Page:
Rheumatoid Arthritis

Kajal Kumari

1st Year MBBS, Islamabad Medical and Dental College

Rheumatoid Arthritis (RA) is an illness that influences roughly 0.5-1.0% of the populace. In many patients, it prompts joint damage because of the illness focusing on the self-antigens present in the synovium, ligament, and bone. Substantial bits of knowledge into RA pathophysiology recommend that different incendiary pathways lead to an adjusted resistant framework and beginning of disease. Presence of autoantibodies preceding the beginning of RA propose that an autoreactive invulnerable reaction happens much before the clinical manifestations show up.1 The beginning of a dysregulated insusceptible reaction is proposed to happen because of natural impacts in the hereditarily inclined people. A few quality variations have been distinguished by the genome-wide affiliation review in RA, however the main affiliation has been seen with specific qualities present in the significant histocompatibility complex class II (MHC class II) locale. Nonetheless, a few natural and different factors, for example, topography, financial status, birth weight, diet, liquor, smoking, and host microbiome likewise add to the gamble of creating RA. Among these, smoking is known to emphatically build the gamble of creating RA. While significant exploration has zeroed in on hereditary elements, there is a developing acknowledgment that the host microbiota, and particularly the stomach microbiota, assume a critical part in the turn of events and movement of RA. Working together with the stomach related lymphoid tissue, the stomach microbiome is engaged with keeping up with invulnerable homeostasis and goes about as a mark of the wellbeing status of the host. Irritation of this communication can influence mucosal as well as fundamental resistance, and advance different provocative and immune system sicknesses. Thus, endeavors have been made to characterize the helpful microorganisms and their metabolites for their utilization in treating different illnesses. The microbiome is a collection of genomes within an ecological community of microorganisms.1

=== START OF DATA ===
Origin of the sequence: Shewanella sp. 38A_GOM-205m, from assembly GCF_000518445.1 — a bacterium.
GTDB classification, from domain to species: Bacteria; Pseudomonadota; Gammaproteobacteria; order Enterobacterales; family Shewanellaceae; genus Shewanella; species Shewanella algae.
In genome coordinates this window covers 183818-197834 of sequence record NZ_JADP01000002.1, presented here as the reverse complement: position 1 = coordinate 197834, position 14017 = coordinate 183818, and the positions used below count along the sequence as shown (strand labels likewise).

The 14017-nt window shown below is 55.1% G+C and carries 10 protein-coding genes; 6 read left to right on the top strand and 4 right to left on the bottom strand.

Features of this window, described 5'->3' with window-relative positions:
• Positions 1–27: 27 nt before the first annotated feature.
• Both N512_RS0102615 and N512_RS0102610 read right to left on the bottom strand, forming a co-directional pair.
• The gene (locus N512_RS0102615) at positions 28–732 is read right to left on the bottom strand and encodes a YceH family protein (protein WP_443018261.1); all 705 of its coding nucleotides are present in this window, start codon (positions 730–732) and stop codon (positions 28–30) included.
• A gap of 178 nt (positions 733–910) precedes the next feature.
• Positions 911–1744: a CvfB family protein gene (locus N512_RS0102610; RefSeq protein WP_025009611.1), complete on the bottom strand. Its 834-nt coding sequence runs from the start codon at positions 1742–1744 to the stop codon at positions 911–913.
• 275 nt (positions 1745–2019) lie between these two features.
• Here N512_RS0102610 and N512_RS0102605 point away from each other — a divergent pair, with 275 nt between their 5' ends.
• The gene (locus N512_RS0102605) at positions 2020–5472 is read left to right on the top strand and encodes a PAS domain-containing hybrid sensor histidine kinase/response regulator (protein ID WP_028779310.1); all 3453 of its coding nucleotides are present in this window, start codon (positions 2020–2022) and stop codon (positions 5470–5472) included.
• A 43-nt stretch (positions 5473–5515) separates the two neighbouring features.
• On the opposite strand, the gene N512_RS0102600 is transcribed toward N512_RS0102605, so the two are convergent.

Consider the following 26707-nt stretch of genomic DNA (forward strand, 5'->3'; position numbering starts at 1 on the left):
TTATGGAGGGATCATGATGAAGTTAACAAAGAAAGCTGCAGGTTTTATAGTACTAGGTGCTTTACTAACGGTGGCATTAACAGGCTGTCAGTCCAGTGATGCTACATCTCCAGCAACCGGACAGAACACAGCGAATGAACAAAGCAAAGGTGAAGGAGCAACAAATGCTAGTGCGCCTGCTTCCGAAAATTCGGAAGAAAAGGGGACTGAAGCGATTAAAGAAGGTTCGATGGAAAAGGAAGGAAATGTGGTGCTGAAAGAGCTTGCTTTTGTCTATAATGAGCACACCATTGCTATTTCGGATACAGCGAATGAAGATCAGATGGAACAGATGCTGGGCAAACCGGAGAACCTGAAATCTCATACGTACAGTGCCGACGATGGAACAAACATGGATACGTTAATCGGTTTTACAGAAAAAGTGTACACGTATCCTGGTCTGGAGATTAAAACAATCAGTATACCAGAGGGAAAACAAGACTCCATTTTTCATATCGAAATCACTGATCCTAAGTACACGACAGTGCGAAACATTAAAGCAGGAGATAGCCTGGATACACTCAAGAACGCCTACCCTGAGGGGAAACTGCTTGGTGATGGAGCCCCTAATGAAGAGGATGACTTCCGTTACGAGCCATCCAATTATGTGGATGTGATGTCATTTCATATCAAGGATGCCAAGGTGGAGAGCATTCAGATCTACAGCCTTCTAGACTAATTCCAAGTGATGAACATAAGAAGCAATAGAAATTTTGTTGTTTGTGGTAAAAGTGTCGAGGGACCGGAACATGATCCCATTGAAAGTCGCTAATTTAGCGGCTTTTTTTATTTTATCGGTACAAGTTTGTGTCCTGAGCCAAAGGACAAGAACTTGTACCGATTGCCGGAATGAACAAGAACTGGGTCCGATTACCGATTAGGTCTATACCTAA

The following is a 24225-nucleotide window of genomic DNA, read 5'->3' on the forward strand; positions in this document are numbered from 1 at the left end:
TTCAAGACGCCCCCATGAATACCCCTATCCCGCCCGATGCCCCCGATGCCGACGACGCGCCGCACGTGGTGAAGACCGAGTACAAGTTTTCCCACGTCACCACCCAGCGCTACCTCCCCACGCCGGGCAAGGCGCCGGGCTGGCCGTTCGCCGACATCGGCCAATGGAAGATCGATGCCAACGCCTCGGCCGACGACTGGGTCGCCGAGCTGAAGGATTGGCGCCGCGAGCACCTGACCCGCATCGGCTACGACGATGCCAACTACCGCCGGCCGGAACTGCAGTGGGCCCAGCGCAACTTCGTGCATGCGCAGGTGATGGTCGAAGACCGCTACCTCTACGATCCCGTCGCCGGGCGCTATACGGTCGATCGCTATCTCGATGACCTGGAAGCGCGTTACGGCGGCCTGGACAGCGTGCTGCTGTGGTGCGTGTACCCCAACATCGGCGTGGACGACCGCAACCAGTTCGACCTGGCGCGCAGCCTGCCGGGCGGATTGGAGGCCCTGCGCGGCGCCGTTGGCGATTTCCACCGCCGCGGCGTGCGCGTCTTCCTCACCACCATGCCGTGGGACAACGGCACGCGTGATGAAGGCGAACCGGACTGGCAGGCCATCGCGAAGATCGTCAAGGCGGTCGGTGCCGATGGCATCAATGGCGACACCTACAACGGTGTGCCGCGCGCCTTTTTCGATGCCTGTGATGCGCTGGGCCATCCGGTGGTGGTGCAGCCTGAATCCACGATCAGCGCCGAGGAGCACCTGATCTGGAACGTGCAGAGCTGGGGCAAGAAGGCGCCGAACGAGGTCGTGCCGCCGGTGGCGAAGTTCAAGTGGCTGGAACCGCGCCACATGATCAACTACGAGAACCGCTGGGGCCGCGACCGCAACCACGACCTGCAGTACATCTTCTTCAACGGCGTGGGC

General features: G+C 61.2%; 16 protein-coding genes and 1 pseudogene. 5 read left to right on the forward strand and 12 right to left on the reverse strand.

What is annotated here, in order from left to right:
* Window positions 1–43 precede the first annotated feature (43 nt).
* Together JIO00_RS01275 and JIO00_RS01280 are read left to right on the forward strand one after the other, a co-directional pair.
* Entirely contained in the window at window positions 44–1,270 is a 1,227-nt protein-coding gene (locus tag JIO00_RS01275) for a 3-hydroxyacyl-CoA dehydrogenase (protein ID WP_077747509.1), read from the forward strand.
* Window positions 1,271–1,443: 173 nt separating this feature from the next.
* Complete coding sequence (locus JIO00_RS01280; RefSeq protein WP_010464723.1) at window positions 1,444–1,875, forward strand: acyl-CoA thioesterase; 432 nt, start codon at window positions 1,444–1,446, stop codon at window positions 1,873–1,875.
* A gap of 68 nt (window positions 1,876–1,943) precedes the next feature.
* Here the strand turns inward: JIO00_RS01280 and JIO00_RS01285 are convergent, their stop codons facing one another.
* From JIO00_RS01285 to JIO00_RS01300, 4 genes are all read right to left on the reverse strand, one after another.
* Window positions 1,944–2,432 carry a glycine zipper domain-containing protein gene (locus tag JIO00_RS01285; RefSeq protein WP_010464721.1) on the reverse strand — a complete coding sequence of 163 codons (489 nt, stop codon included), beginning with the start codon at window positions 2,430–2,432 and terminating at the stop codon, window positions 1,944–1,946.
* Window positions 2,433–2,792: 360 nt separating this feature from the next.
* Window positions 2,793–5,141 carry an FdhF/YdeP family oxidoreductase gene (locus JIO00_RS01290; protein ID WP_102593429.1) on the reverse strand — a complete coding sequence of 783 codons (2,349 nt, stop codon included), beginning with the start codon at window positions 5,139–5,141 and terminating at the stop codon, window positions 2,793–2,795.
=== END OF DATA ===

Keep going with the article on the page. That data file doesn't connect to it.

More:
The microbiome is a collection of genomes within an ecological community of microorganisms. However, only about 1% of microbes are culturable, making it hard to elucidate their role in health and disease. Recent advances in deoxyribonucleic acid (DNA) sequencing technologies have enabled researchers to study the unculturable microbial communities. International efforts such as Human Microbiome Project and the Meta HIT project have helped catalog microbial genes by high-throughput next-generation sequencing (NGS).1Today, most of the drugs available for the treatment of RA, including disease-modifying antirheumatic drugs (DMARDs), act by targeting cytokines, nonspecific immune suppression or T-cell and B-cell activation. Thus, almost all patients are prescribed with one or more DMARDs upon the diagnosis of RA. There are two main types of DMARDs: traditional DMARDs and biologic DMARDs (bDMARDs). Traditional DMARDs are potent drugs and act via suppressing immune response by blocking protein synthesis and interfering in critical reactions involved in the inflammatory cascades. These DMARDs lessen the harm to bone and ligament and at last sluggish the movement of infection. Methotrexate is for the most part the main line of DMARD treatment of RA. Biologics, then again, are target explicit and specific in their system of activity. Biologics impede different cytokine creation and capacities, and repress T-cell and B-cell enactment. Other than standard medicines, elective medication, including natural prescriptions and probiotics, are additionally utilized by patients.2

  1. Human Microbiome Project Consortium. Structure, function and diversity of the healthy human microbiome. nature. 2012 Jun 14;486(7402):207.
  2. Kumar P, Banik S. Pharmacotherapy options in rheumatoid arthritis. Clinical Medicine Insights: Arthritis and Musculoskeletal Disorders. 2013 Jan;6:CMAMD-S5558. Isaacs JD. Therapeutic T-cell manipulation in rheumatoid arthritis: past, present and future. Rheumatology. 2008 Oct 1;47(10):1461-8.

Volume 4

An Official Publication of Student Spectrum at
Islamabad Medical & Dental College

Address of Correspondence

Kajal Kumari